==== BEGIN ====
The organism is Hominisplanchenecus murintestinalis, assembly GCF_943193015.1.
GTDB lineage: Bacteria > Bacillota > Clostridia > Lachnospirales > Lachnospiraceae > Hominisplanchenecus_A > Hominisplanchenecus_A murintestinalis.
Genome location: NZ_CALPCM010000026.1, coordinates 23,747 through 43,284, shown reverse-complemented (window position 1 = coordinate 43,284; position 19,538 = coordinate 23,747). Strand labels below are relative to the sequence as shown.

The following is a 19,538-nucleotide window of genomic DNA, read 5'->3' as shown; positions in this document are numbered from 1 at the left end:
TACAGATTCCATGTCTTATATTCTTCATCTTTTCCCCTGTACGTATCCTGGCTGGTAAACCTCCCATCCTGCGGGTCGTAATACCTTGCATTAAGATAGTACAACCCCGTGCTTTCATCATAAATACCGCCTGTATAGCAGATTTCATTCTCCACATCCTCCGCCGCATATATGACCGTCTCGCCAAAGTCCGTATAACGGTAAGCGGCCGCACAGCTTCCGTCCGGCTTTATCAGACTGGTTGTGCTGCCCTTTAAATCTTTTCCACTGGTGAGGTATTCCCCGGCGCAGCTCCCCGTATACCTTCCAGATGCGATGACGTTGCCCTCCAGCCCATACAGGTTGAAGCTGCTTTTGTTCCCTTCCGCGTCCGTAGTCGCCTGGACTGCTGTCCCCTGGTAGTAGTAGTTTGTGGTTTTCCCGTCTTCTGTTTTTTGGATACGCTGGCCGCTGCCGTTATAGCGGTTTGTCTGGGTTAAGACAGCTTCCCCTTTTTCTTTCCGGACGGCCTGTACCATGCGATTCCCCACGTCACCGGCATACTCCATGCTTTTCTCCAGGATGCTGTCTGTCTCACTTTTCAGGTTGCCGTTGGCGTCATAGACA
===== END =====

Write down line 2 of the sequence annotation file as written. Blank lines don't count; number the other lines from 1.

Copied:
GTDB lineage: Bacteria > Bacillota > Clostridia > Lachnospirales > Lachnospiraceae > Hominisplanchenecus_A > Hominisplanchenecus_A murintestinalis.